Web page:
Supply Chain Executives Embracing “More than the Basics” in Sustainability

In a study released by West Monroe Partners, 51% of participating supply chain executives (in North America) consider a green supply chain to be a strategic priority, showing that “appetites for sustainability exist.” However, only 37% have dedicated sustainability individuals or teams.

Since it can be difficult to secure the resources to embrace sustainability initiatives that have an impact, the report notes that regulations could help to “force action.” It also suggests that, within companies, those interested in making changes should assemble the sustainability business case for senior leadership.

Sustainable supply chain leaders derive benefits including:

  • Improved brand image and “customer sentiment,” and related revenue upside
  • Easier recycling
  • Reduced logistics costs
  • Reduced production costs
  • Compliance with regulations

Embracing the SDG framework and identifying how each SDG could be relevant and impactful for the company’s supply chain, could be a new, key way to secure more resources for advancing a green supply chain.

How does your supply chain link up with the SDGs?

SDG 12: Ensure Sustainable Consumption and Production Patterns (SCP)

SDG 12 calls for: efficiently using natural resources; halving global food waste – both at retail/consumer levels, and along the production and supply chain; managing chemicals and wastes in an environmentally sound way throughout their life cycle, and reducing their release to air, water and soil; preventing and reducing waste generation, and recycling and reusing;  encouraging companies to adopt sustainable practices and conduct sustainability reporting; and promoting sustainable public procurement.

SDG 12 in Action  

Tesco Group Chief Executive Dave Lewis is co-chairing a coalition of 30 international leaders – “Champions 12.3” – to reduce global food waste. The coalition is named for SDG Target 12.3, which calls to halve per capita food waste and reduce food losses by 2030. The coalition will showcase best practices in reducing food waste, and advocate for more investment and innovation in the field.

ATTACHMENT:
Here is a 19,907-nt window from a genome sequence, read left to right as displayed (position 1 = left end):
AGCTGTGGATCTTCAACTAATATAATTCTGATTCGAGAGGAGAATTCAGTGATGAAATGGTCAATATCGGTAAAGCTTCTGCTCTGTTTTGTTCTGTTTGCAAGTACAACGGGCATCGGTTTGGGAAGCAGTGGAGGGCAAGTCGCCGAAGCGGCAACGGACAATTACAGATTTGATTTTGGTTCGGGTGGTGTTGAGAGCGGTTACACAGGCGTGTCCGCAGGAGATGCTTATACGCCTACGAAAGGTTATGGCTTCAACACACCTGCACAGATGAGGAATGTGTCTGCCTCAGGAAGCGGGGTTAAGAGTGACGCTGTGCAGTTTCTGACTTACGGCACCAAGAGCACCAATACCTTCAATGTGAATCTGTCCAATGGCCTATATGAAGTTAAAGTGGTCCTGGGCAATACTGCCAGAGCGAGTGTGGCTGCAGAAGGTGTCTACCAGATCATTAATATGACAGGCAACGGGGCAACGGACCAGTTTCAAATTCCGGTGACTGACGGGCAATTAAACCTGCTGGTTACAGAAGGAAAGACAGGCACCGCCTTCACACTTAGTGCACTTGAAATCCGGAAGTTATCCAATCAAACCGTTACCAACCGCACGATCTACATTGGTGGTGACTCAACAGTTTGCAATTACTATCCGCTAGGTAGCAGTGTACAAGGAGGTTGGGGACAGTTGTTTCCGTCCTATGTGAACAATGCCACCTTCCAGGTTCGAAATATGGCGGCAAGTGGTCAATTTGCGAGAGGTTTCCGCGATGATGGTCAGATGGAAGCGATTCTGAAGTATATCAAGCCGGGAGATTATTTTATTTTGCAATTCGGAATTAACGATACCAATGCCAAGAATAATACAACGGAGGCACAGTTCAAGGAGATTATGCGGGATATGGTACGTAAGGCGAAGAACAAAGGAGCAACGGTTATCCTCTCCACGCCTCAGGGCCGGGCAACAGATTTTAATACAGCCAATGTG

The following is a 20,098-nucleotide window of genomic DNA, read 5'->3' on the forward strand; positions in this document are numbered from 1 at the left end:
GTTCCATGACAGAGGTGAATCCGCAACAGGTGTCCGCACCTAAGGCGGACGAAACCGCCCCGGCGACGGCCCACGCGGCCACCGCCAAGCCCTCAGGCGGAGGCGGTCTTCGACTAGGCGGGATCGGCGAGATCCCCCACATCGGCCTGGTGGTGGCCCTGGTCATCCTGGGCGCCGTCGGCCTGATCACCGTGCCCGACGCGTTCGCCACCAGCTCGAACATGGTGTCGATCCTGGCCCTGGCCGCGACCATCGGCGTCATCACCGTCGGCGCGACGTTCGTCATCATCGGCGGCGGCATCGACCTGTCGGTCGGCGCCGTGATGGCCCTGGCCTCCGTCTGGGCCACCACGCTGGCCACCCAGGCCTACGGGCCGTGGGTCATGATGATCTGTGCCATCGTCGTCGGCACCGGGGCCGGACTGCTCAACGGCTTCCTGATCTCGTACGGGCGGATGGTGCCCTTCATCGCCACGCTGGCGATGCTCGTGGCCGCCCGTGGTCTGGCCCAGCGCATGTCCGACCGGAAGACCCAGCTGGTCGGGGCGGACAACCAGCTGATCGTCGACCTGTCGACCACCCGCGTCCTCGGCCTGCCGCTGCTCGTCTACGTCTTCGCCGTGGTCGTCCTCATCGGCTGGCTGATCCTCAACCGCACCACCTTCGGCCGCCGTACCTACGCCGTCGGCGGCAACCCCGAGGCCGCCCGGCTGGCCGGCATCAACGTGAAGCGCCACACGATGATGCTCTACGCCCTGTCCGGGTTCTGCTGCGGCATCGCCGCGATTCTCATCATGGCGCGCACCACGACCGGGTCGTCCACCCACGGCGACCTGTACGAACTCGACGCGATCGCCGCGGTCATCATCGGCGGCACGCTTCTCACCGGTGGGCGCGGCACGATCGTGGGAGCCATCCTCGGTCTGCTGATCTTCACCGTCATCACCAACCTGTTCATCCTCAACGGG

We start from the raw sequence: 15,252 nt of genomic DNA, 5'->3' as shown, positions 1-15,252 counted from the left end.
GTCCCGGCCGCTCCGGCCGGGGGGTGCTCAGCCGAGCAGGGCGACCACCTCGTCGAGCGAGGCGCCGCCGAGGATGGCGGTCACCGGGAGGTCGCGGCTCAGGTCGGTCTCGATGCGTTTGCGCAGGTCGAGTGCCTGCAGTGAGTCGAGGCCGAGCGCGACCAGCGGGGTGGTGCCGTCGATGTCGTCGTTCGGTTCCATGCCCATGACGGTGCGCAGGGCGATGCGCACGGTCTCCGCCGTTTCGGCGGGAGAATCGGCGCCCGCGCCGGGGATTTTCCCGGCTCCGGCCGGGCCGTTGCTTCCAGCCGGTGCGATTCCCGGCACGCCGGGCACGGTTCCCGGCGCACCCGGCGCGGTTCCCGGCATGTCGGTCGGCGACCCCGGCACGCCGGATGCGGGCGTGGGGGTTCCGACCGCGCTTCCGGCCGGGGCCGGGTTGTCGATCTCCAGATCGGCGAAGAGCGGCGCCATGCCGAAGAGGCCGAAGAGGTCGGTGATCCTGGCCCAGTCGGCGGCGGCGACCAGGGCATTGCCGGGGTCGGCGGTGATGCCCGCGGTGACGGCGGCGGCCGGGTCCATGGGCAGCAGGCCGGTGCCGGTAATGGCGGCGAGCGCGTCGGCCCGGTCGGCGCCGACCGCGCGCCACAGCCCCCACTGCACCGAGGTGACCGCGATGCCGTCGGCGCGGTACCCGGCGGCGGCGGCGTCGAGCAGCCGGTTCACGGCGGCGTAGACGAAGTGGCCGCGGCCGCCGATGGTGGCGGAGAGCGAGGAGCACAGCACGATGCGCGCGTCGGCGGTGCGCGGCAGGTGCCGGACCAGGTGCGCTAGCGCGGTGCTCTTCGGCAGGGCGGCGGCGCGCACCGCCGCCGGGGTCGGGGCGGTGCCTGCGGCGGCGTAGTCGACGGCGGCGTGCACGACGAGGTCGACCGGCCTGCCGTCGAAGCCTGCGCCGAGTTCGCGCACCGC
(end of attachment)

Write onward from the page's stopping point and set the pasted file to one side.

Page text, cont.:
Another food waste initiative was undertaken by the Consumer Goods Forum, which notes that “if food waste was a country it would be the third biggest emitter of greenhouse gases globally after China and the US.”

The Food Waste Resolution focuses on CGF’s retailer and manufacturer members, and aims to halve the amount of food wasted in their operations by 2025. The resolution notes that food waste “undermines food security, contributes to climate change, consumes scarce natural resources such as water unnecessarily, and costs money.” CGF aims to achieve the goal by engaging with supply chains and end consumers, where material, and through partnerships with governments and NGOs.

Tell us your SCP story at @GlobalSourcing with

SDG 13: Combat Climate Change and its Impacts

SDG 13 calls for action in three areas, in parallel to the agreements reached in the UN Framework Convention on Climate Change (UNFCCC): resilience and adaptive capacity to climate-related hazards and natural disasters in all countries; national policies, strategies and planning on climate change; and education, awareness-raising and human and institutional capacity on climate change mitigation, adaptation, impact reduction and early warning.

$100 billion will be needed annually by 2020 “from all sources” to address developing countries’ needs in mitigating climate change, and capitalize the Green Climate Fund.  Goal 13 calls for building capacity for effective climate change-related planning and management, including a focus on women, youth and local and marginalized communities.

SDG 13 Amplifier

The Supply Chain program at CDP enables organizations to engage suppliers on climate change and water.

According to CDP, business supply chains’ GHG emissions can be as much as four times that of a company’s direct cdp videooperations, and they represent a primary area of focus for businesses seeking to mitigate climate-related risks. CDP also notes that climate change and water stewardship issues increasingly impact business supply chains through new regulatory requirements, with potential negative implications on a company’s license to operate.  Moreover, extreme weather is creating supply chain volatility, leading to rising costs and the risk of reputational damage to a company’s brand value.

The Supply Chain program helps member organizations reduce their GHG emissions, improve water sustainability, and minimize environmental risks across their supply chains. Learn more.

Tell us your Climate Change story at @GlobalSourcing with GSC1717

SDG 14: Protect Oceans, Seas and Marine Resources

Goal 14 highlights the need to reduce marine pollution, restore marine and costal ecosystems, address ocean acidification, address overfishing and destructive fishing practices and restore fish stocks, and direct more of the economic benefits from marine resources to small island developing states.

SDG 14 in Action